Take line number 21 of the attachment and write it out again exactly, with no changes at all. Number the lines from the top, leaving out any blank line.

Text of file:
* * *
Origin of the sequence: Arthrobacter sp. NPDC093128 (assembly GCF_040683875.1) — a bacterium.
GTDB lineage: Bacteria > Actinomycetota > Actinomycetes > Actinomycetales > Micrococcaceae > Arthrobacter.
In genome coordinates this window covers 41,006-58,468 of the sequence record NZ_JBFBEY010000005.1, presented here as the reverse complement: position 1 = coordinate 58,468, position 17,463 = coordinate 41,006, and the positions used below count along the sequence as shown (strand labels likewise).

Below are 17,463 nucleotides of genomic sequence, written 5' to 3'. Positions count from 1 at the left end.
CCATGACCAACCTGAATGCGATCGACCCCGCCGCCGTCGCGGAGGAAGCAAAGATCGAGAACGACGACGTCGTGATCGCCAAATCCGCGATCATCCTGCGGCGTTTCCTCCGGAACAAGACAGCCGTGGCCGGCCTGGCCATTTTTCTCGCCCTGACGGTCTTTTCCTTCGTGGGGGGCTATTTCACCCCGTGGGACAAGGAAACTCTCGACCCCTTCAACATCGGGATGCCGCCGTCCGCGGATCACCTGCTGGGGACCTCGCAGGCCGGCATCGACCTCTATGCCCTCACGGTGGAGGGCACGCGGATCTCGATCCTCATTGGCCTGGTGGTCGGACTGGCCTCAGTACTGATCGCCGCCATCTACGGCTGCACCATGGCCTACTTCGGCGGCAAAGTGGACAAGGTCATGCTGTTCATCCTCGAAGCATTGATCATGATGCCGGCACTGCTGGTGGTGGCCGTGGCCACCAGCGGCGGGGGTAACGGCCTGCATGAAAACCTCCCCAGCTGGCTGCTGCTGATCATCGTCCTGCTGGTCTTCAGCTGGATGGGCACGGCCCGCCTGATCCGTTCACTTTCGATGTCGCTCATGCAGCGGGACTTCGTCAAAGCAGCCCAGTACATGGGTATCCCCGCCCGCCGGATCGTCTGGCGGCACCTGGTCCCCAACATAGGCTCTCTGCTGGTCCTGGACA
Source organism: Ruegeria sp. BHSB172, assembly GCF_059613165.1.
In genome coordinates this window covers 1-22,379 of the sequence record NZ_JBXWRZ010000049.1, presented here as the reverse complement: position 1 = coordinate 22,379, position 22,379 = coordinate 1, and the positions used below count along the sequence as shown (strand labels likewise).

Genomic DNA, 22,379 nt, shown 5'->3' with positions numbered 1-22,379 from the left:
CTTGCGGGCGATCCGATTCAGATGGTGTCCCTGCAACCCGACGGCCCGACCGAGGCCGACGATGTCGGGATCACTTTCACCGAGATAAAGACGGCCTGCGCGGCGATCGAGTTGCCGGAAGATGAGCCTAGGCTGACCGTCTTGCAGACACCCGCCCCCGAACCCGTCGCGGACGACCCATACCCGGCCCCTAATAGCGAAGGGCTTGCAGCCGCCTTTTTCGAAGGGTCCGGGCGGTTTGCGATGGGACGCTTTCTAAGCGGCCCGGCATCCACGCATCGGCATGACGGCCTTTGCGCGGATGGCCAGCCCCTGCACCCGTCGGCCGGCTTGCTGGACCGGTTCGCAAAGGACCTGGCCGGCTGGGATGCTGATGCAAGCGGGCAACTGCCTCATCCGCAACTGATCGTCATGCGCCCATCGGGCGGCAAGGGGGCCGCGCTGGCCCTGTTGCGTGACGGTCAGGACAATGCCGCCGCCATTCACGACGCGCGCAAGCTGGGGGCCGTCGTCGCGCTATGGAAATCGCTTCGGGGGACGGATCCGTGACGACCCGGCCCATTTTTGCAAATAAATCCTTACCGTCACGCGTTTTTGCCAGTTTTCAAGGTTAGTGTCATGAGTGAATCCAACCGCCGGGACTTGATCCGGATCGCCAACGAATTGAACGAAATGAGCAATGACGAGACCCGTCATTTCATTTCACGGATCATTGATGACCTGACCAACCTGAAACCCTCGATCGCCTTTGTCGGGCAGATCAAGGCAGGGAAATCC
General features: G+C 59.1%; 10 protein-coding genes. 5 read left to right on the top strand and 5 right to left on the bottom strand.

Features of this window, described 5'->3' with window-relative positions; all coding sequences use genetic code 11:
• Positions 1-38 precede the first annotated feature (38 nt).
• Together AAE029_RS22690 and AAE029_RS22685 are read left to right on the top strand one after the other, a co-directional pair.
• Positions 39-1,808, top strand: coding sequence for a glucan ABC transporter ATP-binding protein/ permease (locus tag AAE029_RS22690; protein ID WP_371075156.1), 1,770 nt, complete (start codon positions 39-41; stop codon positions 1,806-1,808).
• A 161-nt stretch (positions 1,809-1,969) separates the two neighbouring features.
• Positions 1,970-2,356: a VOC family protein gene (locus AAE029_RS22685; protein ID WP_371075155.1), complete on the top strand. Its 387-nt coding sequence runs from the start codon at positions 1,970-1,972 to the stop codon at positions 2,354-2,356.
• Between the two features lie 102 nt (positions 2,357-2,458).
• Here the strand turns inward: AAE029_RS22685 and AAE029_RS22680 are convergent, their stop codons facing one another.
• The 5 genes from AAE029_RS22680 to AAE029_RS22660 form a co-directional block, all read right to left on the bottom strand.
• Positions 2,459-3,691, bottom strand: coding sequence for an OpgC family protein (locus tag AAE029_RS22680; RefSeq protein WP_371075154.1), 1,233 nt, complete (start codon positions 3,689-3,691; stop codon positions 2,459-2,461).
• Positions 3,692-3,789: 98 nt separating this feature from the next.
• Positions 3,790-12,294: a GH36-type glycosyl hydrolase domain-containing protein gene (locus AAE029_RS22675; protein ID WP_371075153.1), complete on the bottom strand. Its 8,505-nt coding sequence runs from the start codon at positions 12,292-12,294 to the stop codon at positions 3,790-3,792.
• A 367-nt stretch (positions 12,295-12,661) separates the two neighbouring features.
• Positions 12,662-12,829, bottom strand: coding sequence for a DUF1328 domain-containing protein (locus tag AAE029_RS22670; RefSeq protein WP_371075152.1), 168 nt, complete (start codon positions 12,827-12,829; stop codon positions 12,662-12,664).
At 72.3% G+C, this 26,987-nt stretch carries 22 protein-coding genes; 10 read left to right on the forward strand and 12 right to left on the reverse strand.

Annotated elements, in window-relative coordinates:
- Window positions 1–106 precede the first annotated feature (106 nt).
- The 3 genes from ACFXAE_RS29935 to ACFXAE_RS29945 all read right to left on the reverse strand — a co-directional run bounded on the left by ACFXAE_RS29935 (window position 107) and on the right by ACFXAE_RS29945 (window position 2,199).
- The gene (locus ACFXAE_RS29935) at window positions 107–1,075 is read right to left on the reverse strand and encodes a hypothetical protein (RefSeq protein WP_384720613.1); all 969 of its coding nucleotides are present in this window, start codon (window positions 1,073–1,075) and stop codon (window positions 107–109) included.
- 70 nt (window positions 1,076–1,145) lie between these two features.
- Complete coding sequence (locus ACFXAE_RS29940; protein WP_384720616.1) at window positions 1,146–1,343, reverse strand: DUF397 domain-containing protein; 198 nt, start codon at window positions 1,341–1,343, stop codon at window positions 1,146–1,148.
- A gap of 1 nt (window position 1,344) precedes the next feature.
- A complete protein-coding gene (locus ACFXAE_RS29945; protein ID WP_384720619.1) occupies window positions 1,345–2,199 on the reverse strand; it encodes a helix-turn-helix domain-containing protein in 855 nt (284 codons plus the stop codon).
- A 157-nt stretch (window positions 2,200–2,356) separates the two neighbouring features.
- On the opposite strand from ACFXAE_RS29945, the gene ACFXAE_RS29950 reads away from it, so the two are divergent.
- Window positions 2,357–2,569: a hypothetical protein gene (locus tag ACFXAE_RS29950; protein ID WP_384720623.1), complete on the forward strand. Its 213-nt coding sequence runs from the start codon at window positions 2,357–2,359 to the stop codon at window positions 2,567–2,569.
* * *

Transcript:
• Positions 3,692-3,789: 98 nt separating this feature from the next.